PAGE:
– Northern Scot and Moray & Nairn Express, Saturday 15th February, 1901, p.8.




   A very sad occurrence happened on the Coltness Iron Coy.’s railway, near the washing machine situated between Newmains and Waterloo, on Monday forenoon, resulting in the death of James Russell, surfaceman, who resided in Kirk Brae. It is not definitely known how the accident took place, but it is supposed that the deceased was clearing the snow from the railway points when an engine attached to a train load of waggons run him down. Both his legs were cut off above the knee, death being almost instantaneous. His remains were taken home in the Coltness ambulance waggon. Much regret has been felt at the distressing accident, the deceased being well-known and highly respected in the district, of which he was a native, having been born at Beltanefoot 76 years ago. He was the oldest and a highly valued servant of the Coltness Company, having been in their employment since the works started. he is survived by a widow, four daughters and two sons, one of whom, Mr Andrew Russell, carries on the business of tailor and clothier in Main Street. 

– Wishaw Press, Saturday 15th February, 1902, p.2.







   A railway accident, which had serious results both in the damage done and in the detention of traffic, occurred to-day at Robroyston. This place, about mid-way between Greenhill and Glasgow, has recently become a rather important railway centre, being used as a depot for marshalling trains and for other necessary work in connection with the traffic from Buchanan Street Station, Glasgow. Four lines run through the station to the north. 

   This morning a light engine and a goods train collided there, considerable damage being done to the permanent way, rolling stock, and goods. The wreckage was strewn over all four through lines, and though breakdown gangs were soon on the scene it was found necessary to make a diversion for some time of all the important traffic which should go through the station. 

   As a result the morning train from Glasgow to Dundee, due at the latter place at 9.45, was three-quarters of an hour late in reaching its destination. It had, like other passenger trains, to be sent via Coatbridge to Larbert – a detour which adds considerably to the length of the journey. 

– Dundee Evening Telegraph, Saturday 15th February, 1902, p.5.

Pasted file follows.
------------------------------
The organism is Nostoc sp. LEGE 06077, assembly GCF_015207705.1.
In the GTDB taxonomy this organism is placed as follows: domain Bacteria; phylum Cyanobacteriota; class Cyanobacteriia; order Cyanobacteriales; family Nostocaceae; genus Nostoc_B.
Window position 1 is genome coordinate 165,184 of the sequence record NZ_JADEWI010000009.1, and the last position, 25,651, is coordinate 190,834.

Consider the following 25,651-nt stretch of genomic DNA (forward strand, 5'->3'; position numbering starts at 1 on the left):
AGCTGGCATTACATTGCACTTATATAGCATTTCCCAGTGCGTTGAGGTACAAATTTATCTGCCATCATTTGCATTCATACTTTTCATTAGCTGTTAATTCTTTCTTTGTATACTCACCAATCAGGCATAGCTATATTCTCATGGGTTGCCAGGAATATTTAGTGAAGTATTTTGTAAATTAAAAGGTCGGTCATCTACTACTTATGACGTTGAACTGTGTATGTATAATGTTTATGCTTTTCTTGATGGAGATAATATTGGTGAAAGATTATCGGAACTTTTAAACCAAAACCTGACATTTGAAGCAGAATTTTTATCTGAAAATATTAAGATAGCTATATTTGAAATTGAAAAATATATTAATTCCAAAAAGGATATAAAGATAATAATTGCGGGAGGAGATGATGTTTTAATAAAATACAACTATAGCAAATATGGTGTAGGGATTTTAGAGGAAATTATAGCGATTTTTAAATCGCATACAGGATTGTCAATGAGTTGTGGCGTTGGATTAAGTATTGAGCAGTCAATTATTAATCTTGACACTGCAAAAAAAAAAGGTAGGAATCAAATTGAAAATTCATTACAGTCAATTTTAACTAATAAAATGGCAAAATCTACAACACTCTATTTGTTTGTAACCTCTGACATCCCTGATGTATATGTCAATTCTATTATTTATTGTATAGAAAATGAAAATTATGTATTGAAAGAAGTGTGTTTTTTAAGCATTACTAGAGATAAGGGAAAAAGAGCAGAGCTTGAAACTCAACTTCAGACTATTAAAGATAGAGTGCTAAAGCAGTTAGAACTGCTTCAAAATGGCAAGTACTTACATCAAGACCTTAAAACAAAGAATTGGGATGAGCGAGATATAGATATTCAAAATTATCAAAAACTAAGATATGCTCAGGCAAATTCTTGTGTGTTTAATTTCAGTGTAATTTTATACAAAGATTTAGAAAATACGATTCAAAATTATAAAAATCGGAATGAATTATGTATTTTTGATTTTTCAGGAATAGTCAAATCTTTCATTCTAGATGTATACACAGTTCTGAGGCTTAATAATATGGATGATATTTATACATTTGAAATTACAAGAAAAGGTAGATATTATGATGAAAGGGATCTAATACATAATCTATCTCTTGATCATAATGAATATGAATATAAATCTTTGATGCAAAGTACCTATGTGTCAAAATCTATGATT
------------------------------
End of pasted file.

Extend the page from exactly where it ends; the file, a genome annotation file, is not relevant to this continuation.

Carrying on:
A serious accident occurred on the Highland Railway at Aviemore Junction this morning, by which a carriage inspector named [Alexander] Robb, belonging to Aviemore, received injuries necessitating his removal to the Northern Infirmary, Inverness. Robb, it appears, while standing on the six-foot way, was knocked down by the footboard of the 6.15 A.M. train from Perth. He was severely injured about the head and one leg, and after receiving attention at the station he was taken to Inverness by train. 

– Dundee Evening Telegraph, Thursday 20th February, 1902, p.5.


Sad Case of Suicide.


   On Monday, just at mid-day, William Cairns, carter, residing at 75 Townhead Street, Hamilton, committed suicide by placing his head on the railway, about 400 yards from Bellshill Station in the direction of Uddingston. The unfortunate man’s head was completely severed from his body. The driver of the engine endeavoured to arrest the man’s attention, but Cairns seemed determined to take his life, and placed his head on the rail for the approaching engine to do its worst. Cairns had visited his brother in the course of the morning, and after having breakfast, left to catch the N.B. train, as his brother understood, to Hamilton. Deceased had the misfortune to lose one of his feet by an accident some time ago. he had also been out of employment for some time, and it is thought this circumstance prompted him to commit the deed. 

– Hamilton Herald and Lanarkshire Weekly News, Friday 21st February, 1902, p.3.


   SERIOUS RAILWAY ACCIDENT. – On Monday, while John Bain, surfaceman, was engaged along with a number of other surfacemen wheeling a quantity of rails on a bogie, he fell in front of the bogie, one of the wheels of which passed over his right leg, severely crushing it and breaking it in two places. The accident occurred about 300 yards west of the railway station, whither he was at once removed and conveyed from there to the Cottage Hospital. 

– Paisley & Renfrewshire Gazette, Saturday 22nd February, 1902, p.6.